In the wake of the 2000 Election, the relationship between the Supreme Court and the American states has become more important. Once derided by the Supreme Court as a 'truism,' the Tenth Amendment has in recent years been transformed from a neglected provision into a vital 'first principle.' As such, it has provided the foundation for a series of decisions in which the Supreme Court has elevated the status of the states, often at the expense of federal power and in the face of previously settled assumptions. In this important volume, four prominent scholars-two historians and two law professors-examine carefully one of the central tenets in the Supreme Court's recent Tenth Amendment jurisprudence: the assumption that the results fashioned by a narrow majority are compelled by history and consistent with the intentions of the framers. They shed important new light on a series of decisions that mark a major change in our thinking about the nature of a constitutional system within which both the federal government and the states properly regard themselves as sovereign entities.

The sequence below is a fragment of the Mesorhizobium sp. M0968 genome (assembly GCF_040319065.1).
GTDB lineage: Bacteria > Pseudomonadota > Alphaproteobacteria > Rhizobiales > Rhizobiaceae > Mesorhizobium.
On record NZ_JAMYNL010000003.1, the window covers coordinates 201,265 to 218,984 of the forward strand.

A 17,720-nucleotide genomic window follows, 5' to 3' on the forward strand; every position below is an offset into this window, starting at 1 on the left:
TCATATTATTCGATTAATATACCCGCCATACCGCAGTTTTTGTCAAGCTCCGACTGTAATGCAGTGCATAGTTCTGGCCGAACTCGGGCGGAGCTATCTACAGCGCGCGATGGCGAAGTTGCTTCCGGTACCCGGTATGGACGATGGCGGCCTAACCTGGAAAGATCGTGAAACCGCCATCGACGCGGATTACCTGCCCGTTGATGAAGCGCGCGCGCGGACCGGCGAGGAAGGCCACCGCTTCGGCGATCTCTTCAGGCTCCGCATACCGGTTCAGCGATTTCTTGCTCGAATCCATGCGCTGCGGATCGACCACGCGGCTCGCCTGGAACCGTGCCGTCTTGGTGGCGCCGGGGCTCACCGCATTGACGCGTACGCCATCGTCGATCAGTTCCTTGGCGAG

Mark R. Killenbeck is Wylie H. Davis Professor of Law at the University of Arkansas.
Chapter 1 1 Introduction and Overview: No Harm in Such a Declaration? Chapter 2 2 The Tenth Amendment Over Two Centuries: More than a Truism Chapter 3 3 American Federalism: Was There an Original Understanding? Chapter 4 4 Federalism and Judicial Review Chapter 5 5 Conclusion: Revolution or Retreat?